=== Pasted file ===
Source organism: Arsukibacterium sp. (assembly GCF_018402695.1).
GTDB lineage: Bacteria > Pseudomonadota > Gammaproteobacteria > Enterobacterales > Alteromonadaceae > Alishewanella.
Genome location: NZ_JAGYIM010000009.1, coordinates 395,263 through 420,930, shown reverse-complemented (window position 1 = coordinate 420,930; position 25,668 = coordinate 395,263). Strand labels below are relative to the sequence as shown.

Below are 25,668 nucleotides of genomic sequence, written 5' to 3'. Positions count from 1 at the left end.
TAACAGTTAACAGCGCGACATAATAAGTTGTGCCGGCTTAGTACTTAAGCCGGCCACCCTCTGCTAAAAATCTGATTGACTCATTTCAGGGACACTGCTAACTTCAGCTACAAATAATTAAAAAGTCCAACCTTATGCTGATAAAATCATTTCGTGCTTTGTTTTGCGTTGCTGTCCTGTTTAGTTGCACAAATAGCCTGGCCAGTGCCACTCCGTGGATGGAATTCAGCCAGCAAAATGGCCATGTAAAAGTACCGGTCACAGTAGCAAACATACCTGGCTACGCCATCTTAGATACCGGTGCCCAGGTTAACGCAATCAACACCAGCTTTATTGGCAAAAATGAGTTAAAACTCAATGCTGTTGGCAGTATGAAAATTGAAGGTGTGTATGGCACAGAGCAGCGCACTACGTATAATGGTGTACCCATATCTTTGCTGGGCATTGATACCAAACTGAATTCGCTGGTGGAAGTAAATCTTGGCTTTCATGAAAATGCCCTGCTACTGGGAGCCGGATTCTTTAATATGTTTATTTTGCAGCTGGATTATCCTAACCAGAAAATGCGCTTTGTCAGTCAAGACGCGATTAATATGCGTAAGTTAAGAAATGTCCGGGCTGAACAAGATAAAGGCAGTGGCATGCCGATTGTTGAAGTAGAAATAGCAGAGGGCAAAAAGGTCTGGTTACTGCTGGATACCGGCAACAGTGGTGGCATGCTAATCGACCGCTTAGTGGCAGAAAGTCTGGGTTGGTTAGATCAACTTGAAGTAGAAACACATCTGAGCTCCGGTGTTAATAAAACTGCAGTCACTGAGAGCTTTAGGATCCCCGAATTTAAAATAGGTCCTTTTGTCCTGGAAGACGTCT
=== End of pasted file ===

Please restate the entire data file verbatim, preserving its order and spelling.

Source organism: Arsukibacterium sp. (assembly GCF_018402695.1).
GTDB lineage: Bacteria > Pseudomonadota > Gammaproteobacteria > Enterobacterales > Alteromonadaceae > Alishewanella.
Genome location: NZ_JAGYIM010000009.1, coordinates 395,263 through 420,930, shown reverse-complemented (window position 1 = coordinate 420,930; position 25,668 = coordinate 395,263). Strand labels below are relative to the sequence as shown.

Below are 25,668 nucleotides of genomic sequence, written 5' to 3'. Positions count from 1 at the left end.
TAACAGTTAACAGCGCGACATAATAAGTTGTGCCGGCTTAGTACTTAAGCCGGCCACCCTCTGCTAAAAATCTGATTGACTCATTTCAGGGACACTGCTAACTTCAGCTACAAATAATTAAAAAGTCCAACCTTATGCTGATAAAATCATTTCGTGCTTTGTTTTGCGTTGCTGTCCTGTTTAGTTGCACAAATAGCCTGGCCAGTGCCACTCCGTGGATGGAATTCAGCCAGCAAAATGGCCATGTAAAAGTACCGGTCACAGTAGCAAACATACCTGGCTACGCCATCTTAGATACCGGTGCCCAGGTTAACGCAATCAACACCAGCTTTATTGGCAAAAATGAGTTAAAACTCAATGCTGTTGGCAGTATGAAAATTGAAGGTGTGTATGGCACAGAGCAGCGCACTACGTATAATGGTGTACCCATATCTTTGCTGGGCATTGATACCAAACTGAATTCGCTGGTGGAAGTAAATCTTGGCTTTCATGAAAATGCCCTGCTACTGGGAGCCGGATTCTTTAATATGTTTATTTTGCAGCTGGATTATCCTAACCAGAAAATGCGCTTTGTCAGTCAAGACGCGATTAATATGCGTAAGTTAAGAAATGTCCGGGCTGAACAAGATAAAGGCAGTGGCATGCCGATTGTTGAAGTAGAAATAGCAGAGGGCAAAAAGGTCTGGTTACTGCTGGATACCGGCAACAGTGGTGGCATGCTAATCGACCGCTTAGTGGCAGAAAGTCTGGGTTGGTTAGATCAACTTGAAGTAGAAACACATCTGAGCTCCGGTGTTAATAAAACTGCAGTCACTGAGAGCTTTAGGATCCCCGAATTTAAAATAGGTCCTTTTGTCCTGGAAGACGTCT